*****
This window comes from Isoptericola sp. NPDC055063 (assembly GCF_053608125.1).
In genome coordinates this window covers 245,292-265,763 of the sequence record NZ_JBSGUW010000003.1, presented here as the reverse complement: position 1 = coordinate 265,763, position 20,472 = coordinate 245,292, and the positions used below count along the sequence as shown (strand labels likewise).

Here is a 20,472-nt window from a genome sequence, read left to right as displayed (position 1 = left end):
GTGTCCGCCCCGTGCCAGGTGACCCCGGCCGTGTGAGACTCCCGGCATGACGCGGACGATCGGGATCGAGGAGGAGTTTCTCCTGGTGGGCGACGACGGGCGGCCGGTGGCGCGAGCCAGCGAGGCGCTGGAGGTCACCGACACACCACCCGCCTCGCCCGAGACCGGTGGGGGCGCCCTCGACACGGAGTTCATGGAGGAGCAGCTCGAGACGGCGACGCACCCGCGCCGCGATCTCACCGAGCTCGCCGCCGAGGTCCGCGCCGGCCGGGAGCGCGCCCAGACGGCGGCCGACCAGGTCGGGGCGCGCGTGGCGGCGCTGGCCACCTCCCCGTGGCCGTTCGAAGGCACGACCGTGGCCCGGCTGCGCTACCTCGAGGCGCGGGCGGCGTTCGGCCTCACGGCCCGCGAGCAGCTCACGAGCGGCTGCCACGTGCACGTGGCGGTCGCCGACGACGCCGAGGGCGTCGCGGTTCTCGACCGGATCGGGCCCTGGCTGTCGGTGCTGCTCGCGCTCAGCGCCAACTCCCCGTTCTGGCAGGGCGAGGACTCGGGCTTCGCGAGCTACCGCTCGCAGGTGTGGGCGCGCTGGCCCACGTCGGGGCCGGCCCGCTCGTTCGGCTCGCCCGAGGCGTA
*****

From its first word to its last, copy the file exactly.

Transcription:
This window comes from Isoptericola sp. NPDC055063 (assembly GCF_053608125.1).
In genome coordinates this window covers 245,292-265,763 of the sequence record NZ_JBSGUW010000003.1, presented here as the reverse complement: position 1 = coordinate 265,763, position 20,472 = coordinate 245,292, and the positions used below count along the sequence as shown (strand labels likewise).

Here is a 20,472-nt window from a genome sequence, read left to right as displayed (position 1 = left end):
GTGTCCGCCCCGTGCCAGGTGACCCCGGCCGTGTGAGACTCCCGGCATGACGCGGACGATCGGGATCGAGGAGGAGTTTCTCCTGGTGGGCGACGACGGGCGGCCGGTGGCGCGAGCCAGCGAGGCGCTGGAGGTCACCGACACACCACCCGCCTCGCCCGAGACCGGTGGGGGCGCCCTCGACACGGAGTTCATGGAGGAGCAGCTCGAGACGGCGACGCACCCGCGCCGCGATCTCACCGAGCTCGCCGCCGAGGTCCGCGCCGGCCGGGAGCGCGCCCAGACGGCGGCCGACCAGGTCGGGGCGCGCGTGGCGGCGCTGGCCACCTCCCCGTGGCCGTTCGAAGGCACGACCGTGGCCCGGCTGCGCTACCTCGAGGCGCGGGCGGCGTTCGGCCTCACGGCCCGCGAGCAGCTCACGAGCGGCTGCCACGTGCACGTGGCGGTCGCCGACGACGCCGAGGGCGTCGCGGTTCTCGACCGGATCGGGCCCTGGCTGTCGGTGCTGCTCGCGCTCAGCGCCAACTCCCCGTTCTGGCAGGGCGAGGACTCGGGCTTCGCGAGCTACCGCTCGCAGGTGTGGGCGCGCTGGCCCACGTCGGGGCCGGCCCGCTCGTTCGGCTCGCCCGAGGCGTA